- Filter out spent adsorbent, along with unwanted carotenoids and impurities.
After this step, your oil is ready for deodorization, which uses the same conditions as chemical refining.
Let's dive into the deodorization process. Here's what it aims to achieve and how it works:
Objectives of Deodorization:
- Remove Unwanted Stuff: It gets rid of volatile components like free fatty acids, off-flavors, and contaminants (pesticides, light polycyclic aromatic hydrocarbons), but it might also partially reduce some healthy compounds like tocopherols and sterols.
- Bleach and Purify: Deodorization thermally bleaches coloured pigments and peroxides.
- Enhance Quality: The main goal is to make the oil better in quality, appearance, and flavor stability for a longer shelf life.
Key Process Parameters:
- Stripping Steam: The amount of steam used.
- Time: How long the process lasts.
- Pressure: Done under low vacuum pressure.
- Temperature: Deodorization happens at high temperatures (>473°K) (>200°C), but this can lead to the formation of unwanted by-products.
Sometimes, if your oil is loaded with waxes (like corn, rice bran, canola, or sunflower oils), you may have to do a dewaxing process. It's all about tailoring the process to your oil's needs.
In summary, the physical refining of edible oil has several advantages over chemical refining for vegetable oils. The physical refining method is about improving your oil's quality and being kind to your wallet and the planet.
Why Choose Physical Refining: Why, you ask? Well, it's because physical refining is a bit of a green hero. It's kinder to the environment, creates less waste, and it's lighter on your wallet. You'll use fewer chemicals, and less energy, and get more oil in the end. In a nutshell, it's a cleaner, greener, and cost-effective way to get top-quality oil.
However, keep in mind, that it's not for all oils. It shines when you've got oils with high acidity. Depending on how much phospholipids your crude oil has, you might need to tweak the edible oil refining process.
Refining Methods: Physical vs. Chemical
|Components||Physical Refining||Chemical Refining|
|FFA(Free Fatty Acid) Removal||Done during deodorization||Removed in deacidification or neutralization steps|
|Main Application||Used when FFA removal occurs during deodorization||Suitable for oils with high phospholipid levels (e.g., cottonseed oil)|
|Degumming Requirement||Often requires thorough degumming||May not require extensive degumming, except for specific oils|
|Chemical Usage||Requires fewer chemicals, leading to cost-efffectiveness||May require more chemicals due to neutralisation or alkali treatment|
|Waste Production||Generates less waste makes it eco-friendly||Can produce more waste due to chemical processes|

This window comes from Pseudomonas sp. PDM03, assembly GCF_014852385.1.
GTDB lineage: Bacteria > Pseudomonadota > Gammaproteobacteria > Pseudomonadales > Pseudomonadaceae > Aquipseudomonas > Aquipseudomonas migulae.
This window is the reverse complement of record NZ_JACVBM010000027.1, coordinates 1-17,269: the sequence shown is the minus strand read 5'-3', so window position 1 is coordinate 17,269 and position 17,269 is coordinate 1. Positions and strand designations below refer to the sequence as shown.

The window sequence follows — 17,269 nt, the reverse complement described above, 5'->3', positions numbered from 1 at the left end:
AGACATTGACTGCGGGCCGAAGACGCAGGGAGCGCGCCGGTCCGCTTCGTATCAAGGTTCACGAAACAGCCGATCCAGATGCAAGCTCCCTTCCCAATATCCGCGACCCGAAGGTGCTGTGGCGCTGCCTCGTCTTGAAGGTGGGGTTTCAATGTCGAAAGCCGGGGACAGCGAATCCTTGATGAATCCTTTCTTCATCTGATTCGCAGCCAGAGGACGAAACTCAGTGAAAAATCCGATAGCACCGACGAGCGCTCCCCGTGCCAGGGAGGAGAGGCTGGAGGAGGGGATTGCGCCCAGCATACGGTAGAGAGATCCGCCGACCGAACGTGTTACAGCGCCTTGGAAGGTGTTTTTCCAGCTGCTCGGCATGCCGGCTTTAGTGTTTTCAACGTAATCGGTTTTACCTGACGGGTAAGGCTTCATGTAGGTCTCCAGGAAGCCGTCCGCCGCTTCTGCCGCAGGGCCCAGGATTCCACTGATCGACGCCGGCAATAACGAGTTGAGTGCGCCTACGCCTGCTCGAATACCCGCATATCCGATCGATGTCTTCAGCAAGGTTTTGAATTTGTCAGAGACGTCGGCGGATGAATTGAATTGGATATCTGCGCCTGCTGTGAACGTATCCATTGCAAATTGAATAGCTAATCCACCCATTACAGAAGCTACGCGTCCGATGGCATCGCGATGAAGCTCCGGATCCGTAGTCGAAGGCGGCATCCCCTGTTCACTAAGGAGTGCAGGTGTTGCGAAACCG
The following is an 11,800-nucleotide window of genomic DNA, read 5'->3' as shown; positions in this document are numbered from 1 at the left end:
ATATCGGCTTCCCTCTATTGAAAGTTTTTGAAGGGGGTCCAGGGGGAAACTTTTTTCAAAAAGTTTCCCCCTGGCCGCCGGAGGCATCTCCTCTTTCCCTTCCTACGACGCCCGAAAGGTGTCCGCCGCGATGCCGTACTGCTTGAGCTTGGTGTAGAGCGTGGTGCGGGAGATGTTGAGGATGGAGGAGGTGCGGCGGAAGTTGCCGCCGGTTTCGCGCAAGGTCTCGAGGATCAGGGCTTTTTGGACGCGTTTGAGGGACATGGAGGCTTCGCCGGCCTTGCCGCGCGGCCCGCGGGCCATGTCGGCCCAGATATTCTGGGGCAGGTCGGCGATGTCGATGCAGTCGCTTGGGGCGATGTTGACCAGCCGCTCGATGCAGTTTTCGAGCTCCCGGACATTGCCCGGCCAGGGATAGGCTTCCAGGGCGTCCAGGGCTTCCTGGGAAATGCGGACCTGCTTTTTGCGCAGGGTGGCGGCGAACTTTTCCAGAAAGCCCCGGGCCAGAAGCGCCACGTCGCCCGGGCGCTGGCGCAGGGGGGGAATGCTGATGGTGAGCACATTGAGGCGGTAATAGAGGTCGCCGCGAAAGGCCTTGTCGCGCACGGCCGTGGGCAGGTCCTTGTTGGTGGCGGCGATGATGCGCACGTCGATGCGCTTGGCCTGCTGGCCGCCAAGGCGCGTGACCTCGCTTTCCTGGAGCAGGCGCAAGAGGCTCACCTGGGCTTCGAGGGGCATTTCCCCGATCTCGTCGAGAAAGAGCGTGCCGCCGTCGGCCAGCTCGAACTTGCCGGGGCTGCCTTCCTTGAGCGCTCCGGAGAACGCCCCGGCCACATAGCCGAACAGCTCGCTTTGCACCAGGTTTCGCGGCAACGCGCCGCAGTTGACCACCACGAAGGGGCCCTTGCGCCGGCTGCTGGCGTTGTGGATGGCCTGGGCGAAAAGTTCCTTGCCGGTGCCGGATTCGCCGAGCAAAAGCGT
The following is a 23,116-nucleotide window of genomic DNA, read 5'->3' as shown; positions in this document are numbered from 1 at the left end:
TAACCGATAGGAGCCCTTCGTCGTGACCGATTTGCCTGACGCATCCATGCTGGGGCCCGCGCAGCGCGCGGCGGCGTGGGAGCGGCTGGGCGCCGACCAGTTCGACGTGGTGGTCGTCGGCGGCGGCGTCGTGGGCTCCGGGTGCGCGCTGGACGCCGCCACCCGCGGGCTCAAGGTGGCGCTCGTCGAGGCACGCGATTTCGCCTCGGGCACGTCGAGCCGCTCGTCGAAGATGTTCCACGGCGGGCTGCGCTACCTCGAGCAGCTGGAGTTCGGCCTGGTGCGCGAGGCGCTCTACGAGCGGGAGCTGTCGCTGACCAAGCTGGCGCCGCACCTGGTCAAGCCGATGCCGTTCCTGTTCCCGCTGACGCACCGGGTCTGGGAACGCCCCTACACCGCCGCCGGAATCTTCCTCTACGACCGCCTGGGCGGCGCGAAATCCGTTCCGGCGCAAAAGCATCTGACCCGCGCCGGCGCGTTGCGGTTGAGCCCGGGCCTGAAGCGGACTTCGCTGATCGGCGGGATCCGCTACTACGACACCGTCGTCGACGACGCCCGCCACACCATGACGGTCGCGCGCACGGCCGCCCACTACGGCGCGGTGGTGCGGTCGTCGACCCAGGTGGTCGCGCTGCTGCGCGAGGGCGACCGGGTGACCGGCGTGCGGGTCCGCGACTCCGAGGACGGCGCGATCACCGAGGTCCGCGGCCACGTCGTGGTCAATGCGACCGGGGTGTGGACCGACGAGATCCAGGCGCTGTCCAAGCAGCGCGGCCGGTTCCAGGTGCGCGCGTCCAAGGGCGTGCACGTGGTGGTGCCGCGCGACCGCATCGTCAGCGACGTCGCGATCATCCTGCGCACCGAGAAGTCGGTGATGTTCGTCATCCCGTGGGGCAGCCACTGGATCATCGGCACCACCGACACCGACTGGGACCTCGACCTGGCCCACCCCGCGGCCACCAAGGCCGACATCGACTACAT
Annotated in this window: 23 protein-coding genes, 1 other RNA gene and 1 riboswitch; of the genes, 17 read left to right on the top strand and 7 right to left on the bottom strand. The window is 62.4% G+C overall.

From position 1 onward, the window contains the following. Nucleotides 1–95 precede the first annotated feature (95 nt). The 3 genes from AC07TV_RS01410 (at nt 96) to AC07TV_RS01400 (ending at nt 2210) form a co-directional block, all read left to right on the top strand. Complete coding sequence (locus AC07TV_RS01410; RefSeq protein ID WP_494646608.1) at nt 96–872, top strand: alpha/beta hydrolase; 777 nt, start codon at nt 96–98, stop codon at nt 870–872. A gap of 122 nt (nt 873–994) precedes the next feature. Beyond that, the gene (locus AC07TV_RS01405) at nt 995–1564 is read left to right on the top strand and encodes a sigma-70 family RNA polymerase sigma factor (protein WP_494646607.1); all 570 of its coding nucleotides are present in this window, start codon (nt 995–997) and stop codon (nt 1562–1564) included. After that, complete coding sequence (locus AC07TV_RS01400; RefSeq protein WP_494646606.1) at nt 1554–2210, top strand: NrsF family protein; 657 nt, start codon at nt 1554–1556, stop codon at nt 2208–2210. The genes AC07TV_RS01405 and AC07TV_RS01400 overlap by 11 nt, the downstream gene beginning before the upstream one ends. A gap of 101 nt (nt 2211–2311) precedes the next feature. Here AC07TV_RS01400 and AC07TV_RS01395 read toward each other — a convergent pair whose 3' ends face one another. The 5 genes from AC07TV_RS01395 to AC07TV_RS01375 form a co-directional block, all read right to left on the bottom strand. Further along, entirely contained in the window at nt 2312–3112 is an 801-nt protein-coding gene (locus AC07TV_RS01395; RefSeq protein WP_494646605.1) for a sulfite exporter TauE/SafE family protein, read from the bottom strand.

|Oil Yield||Provides higher oil yields||May result in slightly lower oil yields|
Which Refining Method is Better for Vegetable Oil?
When it comes to deciding the right method for refining vegetable oils, several aspects come into play. The decision should be based on the crude oil's particular quality, financial considerations, and environmental impact.
- Chemical refining is suitable for a wider range of oils. It comes with higher costs, potential side product formation, and slightly lower oil yields. This process must be selected for oil that requires extensive purification.
- Physically refined cooking oil is preferable for oils that don't require extensive degumming. This method is especially suited to particular types of oils. This process is economical and environmentally beneficial.
The choice between chemical and physical refining should align with the oil's characteristics and the goals of cost-effectiveness, waste reduction, and environmental responsibility.
Both methods aim to remove impurities in vegetable oil, including phospholipids, pigments, off-flavors, free fatty acids, and other impurities. The choice between these methods depends on the characteristics of the specific crude edible oil being processed.
In a nutshell, the selection of the refining process plays an important role in the production of high-quality edible oils. Therefore, it should be made thoughtfully, considering the oil's properties and the desired outcomes in terms of cost-efficiency and sustainability.
You need to grasp the chemistry of edible oils and their processing to ensure a top-notch product. The purpose of refining is straightforward: make the oil higher quality, clearer, lighter in smell and colour, more stable, and safer by eliminating contaminants and oxidation products from free fatty acids (FFA). Hence, consider the characteristics of different vegetable oils, then choose the best refining method.